Sexism in Dress Code

Zoey Carmody, Writer

  Recently, talk of the student dress code has been more prominent than ever. Young girls all across the valley are being sexualized for the clothing that they wear. With the severe Las Vegas heat that struck in those first few months of school, being excessively covered was a burden. With this, parents and students have begun to unravel the true intentions of the dress code and uncover the misogyny in all of it.


  Firstly, it’s important to understand the inequality in the dress code from boys to girls. The male dress code is something to the effect of no gang symbols, hats, or flip flops. While the girls are being penalized for wearing average length shorts and skirts, and not following the “3 inch strap rule” to cover those promiscuous shoulders. This has been an ongoing discrepancy that has not been properly dealt with for far too long. Some have made the argument that controlling what students wear goes against freedom of expression, as many use the clothing that they wear as an artistic outlet. At a developing age the young kids should have the freedom to discover for themselves through what type of clothing they like to wear and in that same respect finding their own identity.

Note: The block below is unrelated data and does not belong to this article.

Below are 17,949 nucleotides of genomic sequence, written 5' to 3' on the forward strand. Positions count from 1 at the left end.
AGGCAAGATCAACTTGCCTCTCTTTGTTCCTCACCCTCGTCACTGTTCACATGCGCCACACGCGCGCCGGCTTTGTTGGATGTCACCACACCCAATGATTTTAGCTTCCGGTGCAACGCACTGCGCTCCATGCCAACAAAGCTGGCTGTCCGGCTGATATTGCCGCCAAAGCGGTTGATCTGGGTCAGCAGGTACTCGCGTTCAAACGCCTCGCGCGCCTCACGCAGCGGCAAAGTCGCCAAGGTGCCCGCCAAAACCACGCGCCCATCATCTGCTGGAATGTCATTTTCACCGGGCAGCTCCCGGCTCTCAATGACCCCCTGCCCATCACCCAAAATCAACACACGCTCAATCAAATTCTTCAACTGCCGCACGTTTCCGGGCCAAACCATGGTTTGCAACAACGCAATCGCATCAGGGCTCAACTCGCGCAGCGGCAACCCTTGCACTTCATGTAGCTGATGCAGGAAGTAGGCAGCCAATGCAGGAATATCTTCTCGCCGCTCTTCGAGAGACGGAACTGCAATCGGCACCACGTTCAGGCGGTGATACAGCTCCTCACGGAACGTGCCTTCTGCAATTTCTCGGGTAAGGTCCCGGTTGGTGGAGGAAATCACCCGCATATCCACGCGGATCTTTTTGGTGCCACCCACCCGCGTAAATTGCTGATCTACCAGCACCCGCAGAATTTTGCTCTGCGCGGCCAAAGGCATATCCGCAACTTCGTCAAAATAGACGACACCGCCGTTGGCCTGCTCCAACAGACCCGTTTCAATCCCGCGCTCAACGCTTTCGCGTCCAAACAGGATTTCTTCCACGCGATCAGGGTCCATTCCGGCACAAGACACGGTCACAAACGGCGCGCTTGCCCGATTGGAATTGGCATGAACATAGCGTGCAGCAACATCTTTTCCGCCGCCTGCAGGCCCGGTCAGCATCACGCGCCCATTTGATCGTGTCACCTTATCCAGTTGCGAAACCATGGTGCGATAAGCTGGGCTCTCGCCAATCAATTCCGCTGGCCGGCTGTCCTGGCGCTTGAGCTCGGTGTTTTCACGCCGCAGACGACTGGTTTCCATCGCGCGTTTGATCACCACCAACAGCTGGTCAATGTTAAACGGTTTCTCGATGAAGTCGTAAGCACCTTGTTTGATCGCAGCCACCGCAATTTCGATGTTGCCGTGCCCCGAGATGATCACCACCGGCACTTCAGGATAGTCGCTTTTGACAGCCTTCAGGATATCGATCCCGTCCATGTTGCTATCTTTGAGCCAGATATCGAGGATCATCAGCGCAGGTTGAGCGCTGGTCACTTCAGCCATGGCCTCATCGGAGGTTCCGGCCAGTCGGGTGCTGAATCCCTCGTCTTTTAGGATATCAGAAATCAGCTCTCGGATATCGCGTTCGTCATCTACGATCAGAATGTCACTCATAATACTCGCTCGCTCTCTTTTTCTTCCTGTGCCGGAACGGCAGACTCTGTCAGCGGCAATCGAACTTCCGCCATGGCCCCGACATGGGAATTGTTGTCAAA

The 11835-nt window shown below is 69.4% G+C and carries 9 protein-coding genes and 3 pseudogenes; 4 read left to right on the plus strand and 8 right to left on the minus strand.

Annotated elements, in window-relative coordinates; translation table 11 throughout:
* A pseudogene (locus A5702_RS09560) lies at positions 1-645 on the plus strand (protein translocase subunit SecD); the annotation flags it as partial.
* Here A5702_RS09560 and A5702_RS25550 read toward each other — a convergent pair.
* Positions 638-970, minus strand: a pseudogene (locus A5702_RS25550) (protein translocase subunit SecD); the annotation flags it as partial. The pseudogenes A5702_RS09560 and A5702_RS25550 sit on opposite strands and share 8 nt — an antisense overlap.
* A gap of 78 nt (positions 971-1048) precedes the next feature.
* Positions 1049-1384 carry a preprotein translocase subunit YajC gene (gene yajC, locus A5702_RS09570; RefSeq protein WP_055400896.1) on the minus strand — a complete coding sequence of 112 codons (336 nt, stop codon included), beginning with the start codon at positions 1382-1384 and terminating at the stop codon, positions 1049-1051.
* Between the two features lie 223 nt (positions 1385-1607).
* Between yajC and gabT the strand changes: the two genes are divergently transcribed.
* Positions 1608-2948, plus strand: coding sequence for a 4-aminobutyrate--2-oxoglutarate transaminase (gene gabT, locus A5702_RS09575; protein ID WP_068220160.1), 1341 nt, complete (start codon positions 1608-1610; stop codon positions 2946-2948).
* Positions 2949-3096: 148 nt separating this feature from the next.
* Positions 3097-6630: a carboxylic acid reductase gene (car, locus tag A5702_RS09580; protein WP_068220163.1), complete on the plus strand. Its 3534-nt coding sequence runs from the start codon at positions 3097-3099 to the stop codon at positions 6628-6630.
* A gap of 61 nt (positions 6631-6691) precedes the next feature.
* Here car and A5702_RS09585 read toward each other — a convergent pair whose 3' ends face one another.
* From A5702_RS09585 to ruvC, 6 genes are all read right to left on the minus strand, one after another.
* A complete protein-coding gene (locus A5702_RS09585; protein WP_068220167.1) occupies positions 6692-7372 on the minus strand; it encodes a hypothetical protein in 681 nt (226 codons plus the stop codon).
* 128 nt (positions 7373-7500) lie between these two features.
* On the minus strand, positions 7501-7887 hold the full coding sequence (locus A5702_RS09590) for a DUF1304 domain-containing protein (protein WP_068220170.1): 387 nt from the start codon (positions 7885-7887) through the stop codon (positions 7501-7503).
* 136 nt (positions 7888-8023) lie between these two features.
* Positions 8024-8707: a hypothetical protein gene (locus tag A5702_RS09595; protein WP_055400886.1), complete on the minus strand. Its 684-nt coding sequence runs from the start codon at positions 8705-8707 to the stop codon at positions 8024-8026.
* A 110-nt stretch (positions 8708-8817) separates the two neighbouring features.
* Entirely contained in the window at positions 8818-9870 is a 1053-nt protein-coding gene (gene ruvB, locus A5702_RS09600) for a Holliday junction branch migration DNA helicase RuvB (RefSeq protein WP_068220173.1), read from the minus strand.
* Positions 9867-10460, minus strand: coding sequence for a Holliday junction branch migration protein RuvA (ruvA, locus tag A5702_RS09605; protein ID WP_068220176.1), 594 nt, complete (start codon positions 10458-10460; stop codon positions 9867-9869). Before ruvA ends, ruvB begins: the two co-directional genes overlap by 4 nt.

In my opinion the correlation between dress code and academic outcome is entirely made up. I have never met a fellow male student who has stated that he is unable to focus in class due to an uncovered shoulder or a shorter than knee length skirt. Instead of instilling at a young age that it is a females responsibility to cover herself up for the sake of the males’ education, why don’t we start teaching young boys that girls’ bodies are not meant to be sexualized? What has been taught as “offensive” was defined by older male teachers and staff, not the students themselves. This has made people wonder who the dress code is truly meant to stop distracting, the students or the teachers?


In light of all this, students have banned together to set up multiple student protests in backlash against the dress code. The brightside in a state of unrest is seeing a community of people all rallying together to bring awareness to something they are passionate about. All in all, even if there is no change brought by all this discussion, it’s great to see that the outcome of something that originates inequality can actually result in young people supporting one another even more so than before.